I know this one is advertised as a children’s read – but it certainly didn’t feel that way to me. Mr Chesney’s Pilgrim Parties are portalled in from another, non-magical world (which sounds very much like our own…) where the pilgrims are promised – and expect – the full fantasy experience. Each group has a wizard guide as they are ushered around to take part in various skirmishes with pirates, avian monsters and a final full-scale battle against the forces of the Dark Lord, who they help overthrow. However, all these tours are taking their toll on the fabric and people exposed to this series of tourist incursions. While this is characterised as hilarious, and I found it both clever and witty – I wasn’t all that amused. I kept thinking of how the locals must feel on the Greek islands when they are overrun by hordes of British youngsters looking for loud music and drunken revelry… And they don’t have a Derk to deliver them from the constant, ongoing invasion. That’s only one example – I’m also aware of places like Indonesia where alongside five-star hotels are staff working long, thankless hours for a pittance as most of the income is hoovered up by the large multinational companies exploiting the natural beauty of the location.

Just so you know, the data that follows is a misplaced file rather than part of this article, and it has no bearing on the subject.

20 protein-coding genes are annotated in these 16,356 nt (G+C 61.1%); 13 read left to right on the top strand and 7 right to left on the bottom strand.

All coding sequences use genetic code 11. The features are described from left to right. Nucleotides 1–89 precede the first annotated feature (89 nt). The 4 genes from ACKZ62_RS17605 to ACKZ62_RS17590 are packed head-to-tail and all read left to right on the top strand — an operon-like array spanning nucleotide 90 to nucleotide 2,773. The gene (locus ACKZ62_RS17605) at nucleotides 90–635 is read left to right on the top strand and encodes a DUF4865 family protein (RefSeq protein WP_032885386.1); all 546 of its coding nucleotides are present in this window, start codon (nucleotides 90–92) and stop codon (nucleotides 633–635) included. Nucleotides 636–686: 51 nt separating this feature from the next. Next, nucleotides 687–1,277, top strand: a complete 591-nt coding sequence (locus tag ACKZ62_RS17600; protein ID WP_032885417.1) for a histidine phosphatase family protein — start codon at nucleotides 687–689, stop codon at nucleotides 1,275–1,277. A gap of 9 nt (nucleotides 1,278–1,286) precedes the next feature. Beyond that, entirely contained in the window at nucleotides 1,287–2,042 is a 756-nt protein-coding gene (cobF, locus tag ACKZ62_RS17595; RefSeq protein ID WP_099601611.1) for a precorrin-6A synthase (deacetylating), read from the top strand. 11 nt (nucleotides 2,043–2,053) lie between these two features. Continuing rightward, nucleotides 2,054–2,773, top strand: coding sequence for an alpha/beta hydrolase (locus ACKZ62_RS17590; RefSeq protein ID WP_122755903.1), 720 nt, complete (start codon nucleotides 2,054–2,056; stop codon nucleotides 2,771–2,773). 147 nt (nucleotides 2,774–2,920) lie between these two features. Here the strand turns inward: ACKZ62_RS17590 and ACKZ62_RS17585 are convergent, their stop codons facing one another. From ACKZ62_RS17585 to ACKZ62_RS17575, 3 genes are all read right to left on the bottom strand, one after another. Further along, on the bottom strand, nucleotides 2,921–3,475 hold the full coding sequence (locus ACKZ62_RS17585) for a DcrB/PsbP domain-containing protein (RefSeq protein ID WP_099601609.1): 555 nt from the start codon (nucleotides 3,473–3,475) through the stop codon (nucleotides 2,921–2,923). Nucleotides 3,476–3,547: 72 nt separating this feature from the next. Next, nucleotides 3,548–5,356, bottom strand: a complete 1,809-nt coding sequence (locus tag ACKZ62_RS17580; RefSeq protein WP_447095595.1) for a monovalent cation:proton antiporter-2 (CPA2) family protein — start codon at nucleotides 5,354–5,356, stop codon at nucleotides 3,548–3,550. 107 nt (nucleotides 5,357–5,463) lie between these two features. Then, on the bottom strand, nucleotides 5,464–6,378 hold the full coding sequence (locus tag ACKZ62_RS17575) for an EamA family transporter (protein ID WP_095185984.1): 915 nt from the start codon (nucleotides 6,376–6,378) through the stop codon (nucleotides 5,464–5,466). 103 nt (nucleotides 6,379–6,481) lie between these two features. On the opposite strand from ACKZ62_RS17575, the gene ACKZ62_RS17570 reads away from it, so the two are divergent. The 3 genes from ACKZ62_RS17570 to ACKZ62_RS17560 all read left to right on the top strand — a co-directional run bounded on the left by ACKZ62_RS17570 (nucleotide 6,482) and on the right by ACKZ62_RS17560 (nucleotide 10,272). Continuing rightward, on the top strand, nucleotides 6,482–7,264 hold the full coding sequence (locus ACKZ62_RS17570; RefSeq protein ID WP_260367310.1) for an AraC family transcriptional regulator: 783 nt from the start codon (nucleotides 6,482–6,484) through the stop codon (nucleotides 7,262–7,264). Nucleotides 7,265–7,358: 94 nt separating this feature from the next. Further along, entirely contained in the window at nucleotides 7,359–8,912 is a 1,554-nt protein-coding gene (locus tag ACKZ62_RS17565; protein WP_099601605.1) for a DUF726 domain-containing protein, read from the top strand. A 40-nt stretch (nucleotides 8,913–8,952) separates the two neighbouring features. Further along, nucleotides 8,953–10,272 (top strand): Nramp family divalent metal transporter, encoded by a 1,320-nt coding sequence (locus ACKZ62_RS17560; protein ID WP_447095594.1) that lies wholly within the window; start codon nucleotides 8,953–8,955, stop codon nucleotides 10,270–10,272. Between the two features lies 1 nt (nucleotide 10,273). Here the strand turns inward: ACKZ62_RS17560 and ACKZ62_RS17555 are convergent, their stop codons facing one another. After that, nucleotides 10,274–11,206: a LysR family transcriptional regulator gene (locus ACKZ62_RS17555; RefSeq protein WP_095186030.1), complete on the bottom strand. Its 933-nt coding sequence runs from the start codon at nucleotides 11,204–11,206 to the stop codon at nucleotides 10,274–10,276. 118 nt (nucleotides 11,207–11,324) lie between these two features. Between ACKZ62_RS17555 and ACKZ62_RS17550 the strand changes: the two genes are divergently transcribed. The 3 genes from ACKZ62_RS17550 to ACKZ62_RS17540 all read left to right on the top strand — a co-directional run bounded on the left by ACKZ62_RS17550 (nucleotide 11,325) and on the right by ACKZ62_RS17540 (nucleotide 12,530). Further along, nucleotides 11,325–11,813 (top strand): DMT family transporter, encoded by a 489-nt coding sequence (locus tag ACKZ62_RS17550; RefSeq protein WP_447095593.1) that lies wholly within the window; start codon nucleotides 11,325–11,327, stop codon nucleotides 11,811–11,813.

Derk struggles to deal with numerous nit-picking organisational problems and as I continued painting the bathroom, I listened to the unfolding muddle, excellently narrated by Jonathan Broadbent. It was yet another joy – I am so enjoying my audiobook experience! This one is very highly recommended for anyone who enjoys intelligent fantasy adventures – but I shan’t be introducing it to my younger nine-year-old grandson, yet. Clever and precocious though he is, he simply won’t be able to fully appreciate the issues Wynne Jones is addressing in this clever, thoughtful book for another of handful of years.